The suspect stormed into a Southeast Austin convenience store in January 2011, his face shrouded by a black mask and hooded jacket, his actions captured on surveillance footage played Tuesday for a Travis County jury.
He pointed a handgun and shot at the clerk, who fell to the ground out of the screen, and the video, a compilation of clips police investigators combined, followed the suspect as he paced through an aisle, then jumped the counter, broke open the cash register and walked away hurriedly from the scene.
In opening statements, prosecutors said that 6-foot tall, bulky subject who appeared on camera and killed Azizali Momin was Frederick Manuel, 47, who they said wore a glove to conceal his tracks and was caught wearing the same coat in another aggravated robbery. But defense lawyers told jurors there were gaps in the story: Authorities took evidence swabs of all the items the robber touched with the hand he left uncovered — and did not find a DNA match to Manuel.
The 47-year-old is facing life in prison without parole if convicted of killing Momin.
Authorities have said he was arrested in May 2011 and charged with aggravated robbery in connection with a Jan. 16, 2011, incident at a Shell station in the 1200 block of Montopolis Drive. Officers responded to the shooting at the All Star Grocery at 4600 Teri Road, about three miles from the Shell station, four days later.
Prosecutors said Manuel demanded money from Momin, then shot him and left with cash. Momin, 41, was pronounced dead at the scene. Manuel was indicted in May 2012 on capital murder charges.
In court Tuesday, prosecutors said he made incriminating statements in a police interview and blamed the slaying on a friend, later calling him on his cell phone and telling him to get rid of the evidence.
Police got 65 tips on the case, Assistant District Attorney Jim Young said. “All the suspects were eliminated” except for Manuel, he said.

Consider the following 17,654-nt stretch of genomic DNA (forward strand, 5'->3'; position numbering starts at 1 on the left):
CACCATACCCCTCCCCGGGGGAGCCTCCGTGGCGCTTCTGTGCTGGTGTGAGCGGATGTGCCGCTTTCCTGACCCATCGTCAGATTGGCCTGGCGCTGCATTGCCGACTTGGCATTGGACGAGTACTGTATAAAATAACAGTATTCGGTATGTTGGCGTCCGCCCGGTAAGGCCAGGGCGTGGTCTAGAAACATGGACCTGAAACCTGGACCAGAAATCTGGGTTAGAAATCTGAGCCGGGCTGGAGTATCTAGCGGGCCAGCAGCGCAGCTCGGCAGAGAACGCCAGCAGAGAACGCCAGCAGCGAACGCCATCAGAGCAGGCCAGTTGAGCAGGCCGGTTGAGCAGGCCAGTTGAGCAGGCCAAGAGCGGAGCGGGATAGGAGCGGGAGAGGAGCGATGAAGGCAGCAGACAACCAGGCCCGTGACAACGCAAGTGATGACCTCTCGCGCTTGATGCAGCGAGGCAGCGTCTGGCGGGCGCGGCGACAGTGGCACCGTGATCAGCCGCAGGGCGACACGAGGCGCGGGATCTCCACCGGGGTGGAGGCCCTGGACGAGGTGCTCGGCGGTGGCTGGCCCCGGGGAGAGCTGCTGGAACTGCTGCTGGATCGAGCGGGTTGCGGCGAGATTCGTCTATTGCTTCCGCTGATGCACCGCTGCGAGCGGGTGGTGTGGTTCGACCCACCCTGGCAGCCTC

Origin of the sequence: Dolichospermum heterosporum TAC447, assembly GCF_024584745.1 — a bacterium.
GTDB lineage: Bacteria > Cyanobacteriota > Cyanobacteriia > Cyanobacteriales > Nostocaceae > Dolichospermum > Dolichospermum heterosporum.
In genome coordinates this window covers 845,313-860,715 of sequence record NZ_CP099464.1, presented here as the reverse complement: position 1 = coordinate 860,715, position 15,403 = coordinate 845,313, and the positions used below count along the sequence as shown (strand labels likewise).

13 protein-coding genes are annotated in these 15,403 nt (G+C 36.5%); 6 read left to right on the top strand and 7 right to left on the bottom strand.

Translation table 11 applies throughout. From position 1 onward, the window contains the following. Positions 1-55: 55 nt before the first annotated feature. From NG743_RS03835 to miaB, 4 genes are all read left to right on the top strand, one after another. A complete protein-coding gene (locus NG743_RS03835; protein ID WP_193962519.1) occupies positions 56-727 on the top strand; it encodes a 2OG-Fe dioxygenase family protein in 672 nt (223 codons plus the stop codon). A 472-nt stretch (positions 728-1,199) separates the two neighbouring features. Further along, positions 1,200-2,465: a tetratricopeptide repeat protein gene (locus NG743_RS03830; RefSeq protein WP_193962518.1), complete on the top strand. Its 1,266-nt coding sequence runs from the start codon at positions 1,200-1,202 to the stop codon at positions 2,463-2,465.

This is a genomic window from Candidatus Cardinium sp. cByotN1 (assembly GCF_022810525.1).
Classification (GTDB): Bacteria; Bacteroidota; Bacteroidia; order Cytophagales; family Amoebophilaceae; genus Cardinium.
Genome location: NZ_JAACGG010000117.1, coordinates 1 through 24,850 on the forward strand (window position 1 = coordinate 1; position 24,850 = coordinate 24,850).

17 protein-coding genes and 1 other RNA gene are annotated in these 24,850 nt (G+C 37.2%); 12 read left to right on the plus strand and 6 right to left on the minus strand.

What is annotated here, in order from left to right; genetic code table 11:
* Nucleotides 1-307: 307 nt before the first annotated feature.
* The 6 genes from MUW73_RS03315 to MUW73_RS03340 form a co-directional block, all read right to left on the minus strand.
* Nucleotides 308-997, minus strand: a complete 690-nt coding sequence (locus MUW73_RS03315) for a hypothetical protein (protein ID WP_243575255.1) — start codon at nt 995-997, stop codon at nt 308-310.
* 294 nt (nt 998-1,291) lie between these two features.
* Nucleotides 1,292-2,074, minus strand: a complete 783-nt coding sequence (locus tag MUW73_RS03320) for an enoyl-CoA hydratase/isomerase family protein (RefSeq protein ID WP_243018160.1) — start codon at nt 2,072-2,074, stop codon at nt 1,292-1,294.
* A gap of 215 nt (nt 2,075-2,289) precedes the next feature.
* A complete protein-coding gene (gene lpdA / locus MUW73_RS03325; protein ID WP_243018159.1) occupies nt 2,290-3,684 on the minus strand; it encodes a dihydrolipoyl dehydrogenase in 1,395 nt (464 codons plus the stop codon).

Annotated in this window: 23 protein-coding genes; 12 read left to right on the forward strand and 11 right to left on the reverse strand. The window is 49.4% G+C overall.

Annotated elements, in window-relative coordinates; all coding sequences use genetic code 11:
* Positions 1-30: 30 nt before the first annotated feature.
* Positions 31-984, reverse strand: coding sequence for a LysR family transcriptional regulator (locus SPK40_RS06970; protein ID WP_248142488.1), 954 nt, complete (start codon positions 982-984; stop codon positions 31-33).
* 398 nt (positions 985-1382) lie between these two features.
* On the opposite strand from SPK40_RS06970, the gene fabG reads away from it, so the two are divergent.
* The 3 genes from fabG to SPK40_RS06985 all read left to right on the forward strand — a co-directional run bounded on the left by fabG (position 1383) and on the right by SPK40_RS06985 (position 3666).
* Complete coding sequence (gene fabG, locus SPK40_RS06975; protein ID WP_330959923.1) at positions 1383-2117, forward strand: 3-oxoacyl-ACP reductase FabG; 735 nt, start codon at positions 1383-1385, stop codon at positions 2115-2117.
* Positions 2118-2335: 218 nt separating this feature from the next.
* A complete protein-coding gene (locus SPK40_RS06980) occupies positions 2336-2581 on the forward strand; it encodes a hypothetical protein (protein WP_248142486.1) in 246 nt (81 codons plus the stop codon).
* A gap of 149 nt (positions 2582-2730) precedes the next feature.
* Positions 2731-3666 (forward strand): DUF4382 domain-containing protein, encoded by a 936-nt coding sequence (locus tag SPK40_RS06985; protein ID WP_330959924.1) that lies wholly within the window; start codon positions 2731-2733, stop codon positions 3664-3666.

Witnesses and surveillance footage indicated Manuel wore the same distinctive blue hooded jacket with white stripes as he did in the first robbery, Young said. Investigators linked the car he drove, a late 1980s Chevrolet Caprice, to both scenes, court records said.
But one of his lawyers, Allen Williams, said there were no eyewitnesses at the All Star Grocery who could identify the actual robber, and although his client had been scared when interviewed by police, he did not incriminate himself. “These police investigators are good, they are professional and honest, but all of us make mistakes,” he said.
Manuel has a lengthy criminal record, including arrests on suspicion of armed robbery, being a felon in possession of a firearm, drug possession and family violence, the affidavit said. Public records indicate he was convicted of assault with injury in 2006.
On the stand, Ray Sepeda told jurors he did not see the face of the suspect who burst into the convenience store the day Momin was killed. He had been chatting with the clerk, as he typically did on his way to pick up his daughter, when he heard a man tell him to get on ground.
“I thought it was joke,” Sepeda testified. But he was pushed to the floor, Sepeda recalled, and then heard the gunshots.